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Author: matt

Google Tensor Processing Unit (TPU)

Google Tensor Processing Unit (TPU)

In 2016, Google announced they had developed their own chip to handle machine learning workloads. They now use these custom-made chips in all their major datacenters for their most important daily functions.

Even in 2006, Google engineers had identified the need for a machine learning based hardware, but this need became acute in 2013 when the explosion of data to be mined meant they might need to double the size of their data centers. In just under 2 years, they hired, designed, and built the first versions of their TPU’s. A time that was described as ‘hectic’ by one of the chief engineers.

The units were marvels of simplicity based on observing a neural network workload. Machine learning networks consist of the following repeating steps:

  • Multiply the input data (x) with weights (w) to represent the signal strength
  • Add the results to aggregate the neuron’s state into a single value
  • Apply an activation function (f) (such as ReLUSigmoidtanh or others) to modulate the artificial neuron’s activity.

The chip was then designed to handle the linear algebra steps of this workload after they analyzed the key neural net configurations used in their operations. They found they needed to handle operations with anywhere from 5 to 100 million weights at a time – far more than the dozens or even hundreds of multiply units in a CPU or GPU could handle.

They then created a pipelined chip with a massive bank of 65,536 8-bit integer multipliers (compared with just a few thousand multipliers in most GPU’s and dozens in a CPU), a unified 24MB cache of SRAM that worked as registers, followed by activation units hardwired for neural net tasks.

To reduce complexity of design, they realized their algorithms worked fine using quantization, so they could utilize 8-bit integer multiplication units instead of full floating point ones.

In looking further at the workload, they utilize a ‘systolic’ system in which the results of one step flow into the next without having to be written out to memory – pumping much like the chambers of a heart where one step feeds into the next:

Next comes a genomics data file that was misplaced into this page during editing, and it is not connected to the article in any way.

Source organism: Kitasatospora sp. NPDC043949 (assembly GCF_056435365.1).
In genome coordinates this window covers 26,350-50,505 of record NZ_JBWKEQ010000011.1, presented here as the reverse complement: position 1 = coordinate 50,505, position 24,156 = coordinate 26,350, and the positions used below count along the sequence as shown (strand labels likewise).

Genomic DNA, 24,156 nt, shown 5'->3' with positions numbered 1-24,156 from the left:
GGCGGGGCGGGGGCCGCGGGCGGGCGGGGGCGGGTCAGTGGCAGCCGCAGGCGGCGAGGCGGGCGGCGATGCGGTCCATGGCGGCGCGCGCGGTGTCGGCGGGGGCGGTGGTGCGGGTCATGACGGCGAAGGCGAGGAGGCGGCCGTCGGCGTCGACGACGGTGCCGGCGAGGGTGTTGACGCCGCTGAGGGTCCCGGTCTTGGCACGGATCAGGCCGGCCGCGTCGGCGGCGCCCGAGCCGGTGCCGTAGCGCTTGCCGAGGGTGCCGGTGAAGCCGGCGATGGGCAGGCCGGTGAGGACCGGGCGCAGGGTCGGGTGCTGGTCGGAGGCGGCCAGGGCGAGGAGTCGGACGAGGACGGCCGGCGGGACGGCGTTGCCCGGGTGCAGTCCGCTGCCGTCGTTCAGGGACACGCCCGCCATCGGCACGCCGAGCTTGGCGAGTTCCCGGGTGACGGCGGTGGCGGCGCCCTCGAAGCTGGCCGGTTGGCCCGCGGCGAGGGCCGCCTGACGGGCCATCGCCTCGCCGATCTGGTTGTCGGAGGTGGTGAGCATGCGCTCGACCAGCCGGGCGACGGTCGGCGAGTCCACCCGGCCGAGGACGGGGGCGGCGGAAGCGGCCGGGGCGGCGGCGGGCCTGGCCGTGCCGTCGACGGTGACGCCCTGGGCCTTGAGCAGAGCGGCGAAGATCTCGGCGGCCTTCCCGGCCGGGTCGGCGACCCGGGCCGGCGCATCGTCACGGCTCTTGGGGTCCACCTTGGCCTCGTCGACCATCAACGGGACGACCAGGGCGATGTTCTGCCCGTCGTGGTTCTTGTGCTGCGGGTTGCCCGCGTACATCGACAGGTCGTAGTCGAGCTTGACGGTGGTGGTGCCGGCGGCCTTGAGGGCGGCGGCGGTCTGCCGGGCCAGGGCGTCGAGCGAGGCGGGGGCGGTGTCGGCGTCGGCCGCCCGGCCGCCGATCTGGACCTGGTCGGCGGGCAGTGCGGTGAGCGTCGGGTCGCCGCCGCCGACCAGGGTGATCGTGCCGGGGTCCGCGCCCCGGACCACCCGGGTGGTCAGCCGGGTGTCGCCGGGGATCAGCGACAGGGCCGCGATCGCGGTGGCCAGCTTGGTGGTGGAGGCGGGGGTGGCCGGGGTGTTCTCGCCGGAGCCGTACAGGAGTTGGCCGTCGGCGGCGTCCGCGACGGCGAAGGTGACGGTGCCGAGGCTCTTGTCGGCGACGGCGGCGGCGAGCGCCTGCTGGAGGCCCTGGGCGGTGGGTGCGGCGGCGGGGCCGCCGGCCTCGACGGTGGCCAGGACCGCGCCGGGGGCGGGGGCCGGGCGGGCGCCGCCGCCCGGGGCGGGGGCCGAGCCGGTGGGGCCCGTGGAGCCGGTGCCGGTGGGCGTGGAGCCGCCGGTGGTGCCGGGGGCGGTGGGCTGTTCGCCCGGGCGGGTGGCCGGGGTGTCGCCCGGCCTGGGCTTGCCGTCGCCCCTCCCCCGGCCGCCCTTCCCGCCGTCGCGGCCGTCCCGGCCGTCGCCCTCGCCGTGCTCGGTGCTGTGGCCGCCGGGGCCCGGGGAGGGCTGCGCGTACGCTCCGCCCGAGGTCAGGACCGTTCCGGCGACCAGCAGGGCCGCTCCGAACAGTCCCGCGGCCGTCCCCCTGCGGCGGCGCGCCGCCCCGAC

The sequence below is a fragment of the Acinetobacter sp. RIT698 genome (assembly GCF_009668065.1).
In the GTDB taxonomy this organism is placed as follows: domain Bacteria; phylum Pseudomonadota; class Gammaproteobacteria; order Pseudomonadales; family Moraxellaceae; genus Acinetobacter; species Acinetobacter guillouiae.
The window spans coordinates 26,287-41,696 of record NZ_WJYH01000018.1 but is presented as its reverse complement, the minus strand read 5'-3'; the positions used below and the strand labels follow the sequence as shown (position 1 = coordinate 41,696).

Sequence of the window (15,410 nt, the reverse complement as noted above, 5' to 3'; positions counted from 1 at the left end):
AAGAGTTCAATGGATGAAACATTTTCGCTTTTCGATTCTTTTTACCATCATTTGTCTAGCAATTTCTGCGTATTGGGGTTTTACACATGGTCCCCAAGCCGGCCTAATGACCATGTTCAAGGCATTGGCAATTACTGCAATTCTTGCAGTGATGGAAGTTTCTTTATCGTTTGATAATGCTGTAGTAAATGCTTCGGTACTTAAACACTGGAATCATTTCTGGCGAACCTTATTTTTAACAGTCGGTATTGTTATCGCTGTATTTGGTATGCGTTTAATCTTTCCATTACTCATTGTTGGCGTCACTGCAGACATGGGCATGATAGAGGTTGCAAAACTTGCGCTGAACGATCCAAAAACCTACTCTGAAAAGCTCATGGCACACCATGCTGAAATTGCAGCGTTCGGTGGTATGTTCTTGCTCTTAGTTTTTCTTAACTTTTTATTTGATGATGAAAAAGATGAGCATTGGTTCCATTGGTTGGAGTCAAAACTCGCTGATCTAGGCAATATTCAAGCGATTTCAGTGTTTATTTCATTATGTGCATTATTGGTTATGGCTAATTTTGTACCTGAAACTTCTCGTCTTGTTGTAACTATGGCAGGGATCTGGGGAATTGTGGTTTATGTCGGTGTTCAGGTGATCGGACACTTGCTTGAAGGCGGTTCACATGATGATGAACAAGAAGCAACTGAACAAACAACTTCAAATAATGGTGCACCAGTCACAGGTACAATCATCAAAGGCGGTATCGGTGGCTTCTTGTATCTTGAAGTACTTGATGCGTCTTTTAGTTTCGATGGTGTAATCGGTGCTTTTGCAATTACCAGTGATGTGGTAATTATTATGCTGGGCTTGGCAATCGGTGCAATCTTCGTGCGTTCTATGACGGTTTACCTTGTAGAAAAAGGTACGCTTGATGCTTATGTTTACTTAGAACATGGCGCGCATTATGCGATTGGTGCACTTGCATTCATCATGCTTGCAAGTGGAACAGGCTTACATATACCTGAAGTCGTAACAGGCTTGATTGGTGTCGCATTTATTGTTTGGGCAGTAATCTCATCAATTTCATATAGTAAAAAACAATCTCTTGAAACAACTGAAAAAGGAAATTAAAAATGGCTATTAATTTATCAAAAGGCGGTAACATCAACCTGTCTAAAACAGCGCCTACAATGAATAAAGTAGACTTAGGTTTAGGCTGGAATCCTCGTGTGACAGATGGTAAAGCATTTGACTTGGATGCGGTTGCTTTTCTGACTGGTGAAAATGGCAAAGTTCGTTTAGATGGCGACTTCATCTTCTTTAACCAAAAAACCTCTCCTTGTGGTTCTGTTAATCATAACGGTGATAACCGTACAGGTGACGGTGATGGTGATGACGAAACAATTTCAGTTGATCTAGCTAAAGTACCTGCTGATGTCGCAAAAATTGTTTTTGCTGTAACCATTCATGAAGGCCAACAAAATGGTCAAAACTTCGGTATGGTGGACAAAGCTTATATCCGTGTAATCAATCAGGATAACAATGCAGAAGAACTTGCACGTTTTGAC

The results: astounding. They are able to make 225,000 predictions in the same time it takes a GPU to make 13,000, or a CPU to make only 5500.

Their simplistic design and systolic system that minimizes writes to memory greatly reduces power usage – something important when you have thousands of these units in every data center:

They have since built 2 more versions for the TPU, one in 2017 and another in 2018.  The second version improved on the first after they realized the first version was bandwidth limited – so they added 16GB of high bandwidth memory to achieve 45TFLOPS. They then expanded the reach by allowing each chip to be combined into a single 4 chip module. 64 modules are combined into a single pod (making 256 individual chips).

I highly suggest giving the links a further read. It’s not only fascinating from an AI perspective, but a wonderful story of looking at a problem with outside eyes and engineering the best solution given today’s technology.

Rent the Italian Villa from Under a Tuscan Sun

Rent the Italian Villa from Under a Tuscan Sun

Turns out you can rent the Villa used in the movie ‘Under a Tuscan Sun’. It’s about $2000-$4000 per night and has a minimum 7 night stay, but it does sleep 20 comfortably. Breaking that down, if you found 20 friends for a week, it would only cost about $1000. That’s not a bad deal.

So, who’s with me for a stay at Villa Laura in Cortona?

   

Colonel Sanders gives Portland commencement address

Colonel Sanders gives Portland commencement address

Yes, this really did happen. George Hamilton, playing the part of the Crispy Colonel, delivered Friday’s commencement address at The Art Institute of Portland.